“If you use the heavy hammer, to hit in both axes to split the logs, it maybe a matter of trial and error, but I am sure you can do it,Brother,” Archie said to me, and I smiled.
“You know that might just work. Let’s give it a go and see how it turns out,” I replied with enthusiasm.
With no rain in the distance, we untied the buggy and pulled it away, and swung it around, so we could attach it to Honey’s straps, and with the two axes and the saw, some hay and water, we set off in the direction that I located the trees. Just over an hour later we arrived at the location.
“I think these will be perfect for our home, Edwin. Lets’ get to work, so we can start working on the house some more,” Archie said excitedly, and with Honey released from the buggy and hobbled to allow her to graze, we got to work to select the best trees. We cut down five tall ones, and after measuring them, we cut them into 20-foot lengths. Some others we cut into 7-foot lengths, with some 2-foot lengths that would be perfect for the windows.
With the correct size lengths now done, we decided to try splitting some of the logs, starting off with some of the shorter lengths. After a bit of fiddling around, we managed to get one short log turned into five planks, each one being about two inches thick. We tried it again, this time with the next length up, and again we managed to get 5 planks of wood, with each one also being about 2 inches thick.
We now had enough planks to make the door and window frames for the house, but I had no nails to join them together.
“Maybe we could dig out small holes in the wood, and make wooden nails,” Archie suggested.
“I am not sure. Let me think about it. We may be able to make a join of some kind,” I replied, as I thought back to when I learnt carpentry in high school. I just wished I had thought of getting nails from the blacksmith while I was in town.
Once we had Honey hitched up to the buggy again, we loaded up the wooden logs and tied them down to stop them from rolling off, then we added the planks that we had already split, and we began the long journey back home, which took us nearly two hours because of the heavy load that Honey was pulling.
Once the wagon had been unloaded, we unhitched Honey and lead her back into the yard, where we had a good long drink. We gave out some hay for all the stock to eat, along with some wheat.
“I think one of us, may have to go into town and get some more supplies. We are going to run out of hay and wheat soon, if we don’t go,” I commented to my brother, as we watched the sheep, horse, cows and chickens happily eating together.
“I think that would be a good idea, but before you go can we build some shelters for the stock in each corner of the yard, with planks of wood over each corner,” Archie suggested.
“That would be a great idea. It will give them shade in the summer time too. How about we get half of the house completed, so we have a little bit of shelter from the rain, then the animal shelters, before one of us goes to town,” I said.
“You better go. You can navigate a lot better than I can. I am bound to get lost,” Archie said to me.
“Yes, that can be very easily done with all these shrubs and trees around us. I don’t want to lose my little brother, after everything we have been through these past few months,” I said.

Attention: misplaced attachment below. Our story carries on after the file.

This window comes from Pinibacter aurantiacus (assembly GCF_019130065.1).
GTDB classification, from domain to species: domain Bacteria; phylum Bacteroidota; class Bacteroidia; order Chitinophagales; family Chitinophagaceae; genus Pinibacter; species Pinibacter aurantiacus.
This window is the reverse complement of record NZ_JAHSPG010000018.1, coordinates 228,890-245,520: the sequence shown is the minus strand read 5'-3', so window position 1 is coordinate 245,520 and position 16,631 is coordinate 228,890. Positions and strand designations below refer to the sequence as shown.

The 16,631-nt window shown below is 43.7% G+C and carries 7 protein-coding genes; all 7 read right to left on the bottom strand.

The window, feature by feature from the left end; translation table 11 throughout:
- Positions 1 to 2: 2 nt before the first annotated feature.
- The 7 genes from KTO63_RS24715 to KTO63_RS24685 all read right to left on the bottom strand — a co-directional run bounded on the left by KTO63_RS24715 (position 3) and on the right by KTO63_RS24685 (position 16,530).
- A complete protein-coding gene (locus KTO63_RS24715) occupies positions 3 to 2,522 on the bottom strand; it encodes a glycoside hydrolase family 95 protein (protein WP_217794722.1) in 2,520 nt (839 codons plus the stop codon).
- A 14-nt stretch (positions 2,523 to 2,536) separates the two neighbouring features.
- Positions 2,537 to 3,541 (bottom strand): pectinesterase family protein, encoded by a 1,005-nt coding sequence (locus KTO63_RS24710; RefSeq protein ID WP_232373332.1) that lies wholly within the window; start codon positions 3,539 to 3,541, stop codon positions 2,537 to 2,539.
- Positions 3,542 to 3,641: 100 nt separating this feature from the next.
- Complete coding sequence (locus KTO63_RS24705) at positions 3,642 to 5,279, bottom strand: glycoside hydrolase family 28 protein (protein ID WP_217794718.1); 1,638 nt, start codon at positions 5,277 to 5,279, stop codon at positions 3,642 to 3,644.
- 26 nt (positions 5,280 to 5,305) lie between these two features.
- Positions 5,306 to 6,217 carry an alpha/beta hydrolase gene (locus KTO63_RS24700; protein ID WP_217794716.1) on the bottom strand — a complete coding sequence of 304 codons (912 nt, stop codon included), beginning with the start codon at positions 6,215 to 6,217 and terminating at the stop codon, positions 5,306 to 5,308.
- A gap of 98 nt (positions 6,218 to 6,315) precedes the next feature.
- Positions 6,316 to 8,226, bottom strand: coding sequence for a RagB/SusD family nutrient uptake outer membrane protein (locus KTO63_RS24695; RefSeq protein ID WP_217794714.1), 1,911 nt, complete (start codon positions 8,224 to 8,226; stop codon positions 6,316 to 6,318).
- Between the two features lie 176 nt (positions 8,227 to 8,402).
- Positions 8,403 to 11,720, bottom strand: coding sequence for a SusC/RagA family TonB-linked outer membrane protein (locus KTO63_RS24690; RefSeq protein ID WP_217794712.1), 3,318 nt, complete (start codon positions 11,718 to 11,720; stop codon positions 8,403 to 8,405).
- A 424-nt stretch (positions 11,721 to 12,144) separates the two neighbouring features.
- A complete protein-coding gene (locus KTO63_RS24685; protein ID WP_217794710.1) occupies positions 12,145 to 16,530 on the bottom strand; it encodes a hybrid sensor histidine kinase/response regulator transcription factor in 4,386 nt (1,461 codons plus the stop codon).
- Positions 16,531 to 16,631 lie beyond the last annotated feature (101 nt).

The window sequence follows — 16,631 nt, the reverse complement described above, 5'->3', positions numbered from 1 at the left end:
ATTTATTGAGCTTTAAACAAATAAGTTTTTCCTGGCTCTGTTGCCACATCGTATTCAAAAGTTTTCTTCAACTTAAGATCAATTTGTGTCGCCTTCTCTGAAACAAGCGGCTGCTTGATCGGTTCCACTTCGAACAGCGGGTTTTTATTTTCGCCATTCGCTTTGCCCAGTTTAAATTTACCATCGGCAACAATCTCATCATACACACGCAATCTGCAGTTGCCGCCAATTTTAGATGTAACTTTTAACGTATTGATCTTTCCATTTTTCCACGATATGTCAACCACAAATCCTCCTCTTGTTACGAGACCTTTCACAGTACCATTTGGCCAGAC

After a short break, we got to work again, continuing to split the wood into planks, with the longer logs being harder to split that the others.
“Maybe you can start marking our boundary with fence posts. Just cut down some thin trees that are no more than ½ a foot thick and about 8-feet long, and dig a hole at least two feet deep. Put the post in and fill in the hole. Make sure you stomp down on the ground around the hole to make sure the post doesn’t move around too much, and that the fence line is fairly straight.I suggest maybe putting each hole about 4 feet to the west, of the survey marker. That way you will know it is a straight line,” I suggested to my brother.
“I think I can handle that,” Archie replied confidently.
“If you start from the south-east corner, which is the closest to the homestead and work west from there, you should get a good amount of the fence done during the one week that I am away,” I said.
“One week!Is that how long it will take you?” Archie said sounding shocked.
“Actually, it will be more like six days, as I won’t have sheep and cattle slowing me down. Do you think you will be ok during that time?” I responded,starting to wonder if it was a good idea to leave.
“No problems,Brother. I will be fine,” Archie said to me smiling.
In the next week we cut down another six trees and split them into planks, so we had a good stockpile, and in the cooler parts of the morning and afternoon we would work on building the external walls of the house, leaving spaces for where the windows and the door would be located.
With one half of the house almost completed, we secured three planks in between the top layer of rocks, which the roof would be attached too, but for now we just lay the planks across the top of the wall to provide a basic cover, to allow us a partial dry space for sleeping, cooking and eating.
When the day came for me to start the journey to town, Archie was very quiet, and I nearly decided not to go, but he insisted that we needed to get building supplies and food for the stock and ourselves.
With enough water for both Honey and myself, hay and oats for Honey and two damper loaves for myself, I set off at day break. For the first part of the journey, I pulled out my old red shirt, that I had added to my travel pack, and began tearing it into long strips.
When we arrived at our southern boundary, just a few hundred feet from the south-east corner, I stopped and let Honey rest, while I went to the tree nearest to the corner boundary and tied a strip of red cloth to a thin branch, before continuing west, following the boundary line, tying strips of material to trees along the way, till I ran out of red material.
Copyright Preston Wigglesworth January 2019 All Rights Are Reserved